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Proof of Alleged Patent or Copyright Infringement in the United States Is Required to Prevail on the Merits, but Not for Establishing Subject Matter Jurisdiction

06-1646
April 28, 2008

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Last Month at the Federal Circuit - May 2008

Judges: Newman, Archer, Gajarsa (author)

[Appealed from: E.D. Mo., Judge Webber]

In Litecubes, LLC v. Northern Light Products, Inc., No. 06-1646 (Fed. Cir. Apr. 28, 2008), the Federal Circuit affirmed the district court’s denial of Northern Light Products, Inc.’s (“GlowProducts”) motion to dismiss for lack of subject matter jurisdiction, holding that a plaintiff must provide that allegedly infringing activity took place in the United States to prevail on claims of patent or copyright infringement, but failure to do so does not divest the federal courts of subject matter jurisdiction. The Federal Circuit also affirmed the district court’s denial of GlowProducts’ JMOL motion, finding that substantial evidence supported the jury’s finding of infringement.

Carl R. Vanderschuit is the inventor and owner of U.S. Patent No. 6,416,198 (“the ’198 patent”), which discloses an illuminatable novelty item that can be placed in beverages, i.e., a lighted artificial “ice cube.” Vanderschuit is also the owner and founder of Litecubes, LLC, which is the licensee of the ’198 patent and the owner of a registered copyright on the Litecube. Vanderschuit and Litecubes, LLC (collectively “Litecubes”) sued GlowProducts for patent and copyright infringement. GlowProducts is a Canadian corporation with no offices, facilities, or assets in the United States. GlowProducts sold the accused products directly to customers located in the United States and shipped the products f.o.b. from its Canadian offices. “F.o.b.,” or “free on board,” is a method of shipment whereby goods are delivered at a designated location, usually a transportation depo, at which legal title, and thus the risk of loss, passes from seller to buyer.

During trial, GlowProducts argued for the first time that the district court lacked subject matter jurisdiction because there was no evidence of a sale or importation of the accused products into the United States. It argued that because its sales to U.S. customers were shipped f.o.b., the sales took place in Canada and that it was the customer who imported the goods into the United States. After the jury verdict of willful infringement, GlowProducts filed a motion to dismiss for lack of subject matter jurisdiction on this ground. The district court denied the motion, not on a jurisdictional analysis, but based on a finding that the evidence of infringement was sufficient to establish subject matter jurisdiction because GlowProducts clearly imported the accused products into the United States. The district court also dismissed GlowProducts’ motion for JMOL, concluding that substantial evidence supported the jury’s verdict. GlowProducts appealed.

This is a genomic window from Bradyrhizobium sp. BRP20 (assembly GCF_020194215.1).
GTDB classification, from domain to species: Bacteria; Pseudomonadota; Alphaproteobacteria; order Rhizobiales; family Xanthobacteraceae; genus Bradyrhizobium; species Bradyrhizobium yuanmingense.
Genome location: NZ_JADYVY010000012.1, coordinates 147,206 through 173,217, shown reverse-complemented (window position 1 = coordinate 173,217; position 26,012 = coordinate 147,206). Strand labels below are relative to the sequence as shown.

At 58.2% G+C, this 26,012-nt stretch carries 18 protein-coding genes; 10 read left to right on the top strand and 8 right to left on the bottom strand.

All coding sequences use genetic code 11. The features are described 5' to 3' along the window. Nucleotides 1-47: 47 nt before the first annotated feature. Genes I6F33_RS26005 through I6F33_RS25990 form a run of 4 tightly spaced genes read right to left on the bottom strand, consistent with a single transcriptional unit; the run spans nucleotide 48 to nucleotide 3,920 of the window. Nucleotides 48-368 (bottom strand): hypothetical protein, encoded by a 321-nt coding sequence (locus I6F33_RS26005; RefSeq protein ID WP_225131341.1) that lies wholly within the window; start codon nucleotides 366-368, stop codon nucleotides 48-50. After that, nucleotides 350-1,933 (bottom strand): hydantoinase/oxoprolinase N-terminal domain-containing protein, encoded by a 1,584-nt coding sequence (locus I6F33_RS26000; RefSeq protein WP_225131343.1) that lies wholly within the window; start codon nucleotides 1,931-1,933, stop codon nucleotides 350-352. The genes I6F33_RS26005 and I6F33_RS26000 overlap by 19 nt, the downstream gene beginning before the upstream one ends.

On appeal, the Federal Circuit first addressed the district court’s denial of GlowProducts’ motion to dismiss. It explained that under what is known as the “well-pleaded complaint rule,” subject matter jurisdiction exists if a well-pleaded complaint establishes either that federal patent law creates the cause of action or that the plaintiff’s right to relief necessarily depends on resolving a substantial question of federal patent law. The Court noted that Litecubes alleged in its complaint that GlowProducts violated 35 U.S.C. § 271(a) and that this statute created a federal cause of action for patent infringement over which district courts have subject matter jurisdiction under 28 U.S.C. §§ 1331 and 1338(a). The Court noted further that Litecubes, as GlowProducts conceded, properly pled every element of a § 271(a) claim by alleging that GlowProducts had infringed the ’198 patent. The Court rejected GlowProducts’ argument that there was no subject matter jurisdiction because Litecubes failed to prove that GlowProducts sold or offered to sell products in the United States or imported products into the United States. The Court explained that subject matter jurisdiction does not fail simply because the plaintiff might be unable to ultimately succeed on the merits. It reasoned that a failure to prove the allegations alleged in a complaint requires a decision on the merits, not a dismissal for lack of subject matter jurisdiction. Accordingly, the Court concluded that there was no question that Lifecubes’ allegations, which stated a claim under the patent laws, were sufficient to create general federal question jurisdiction.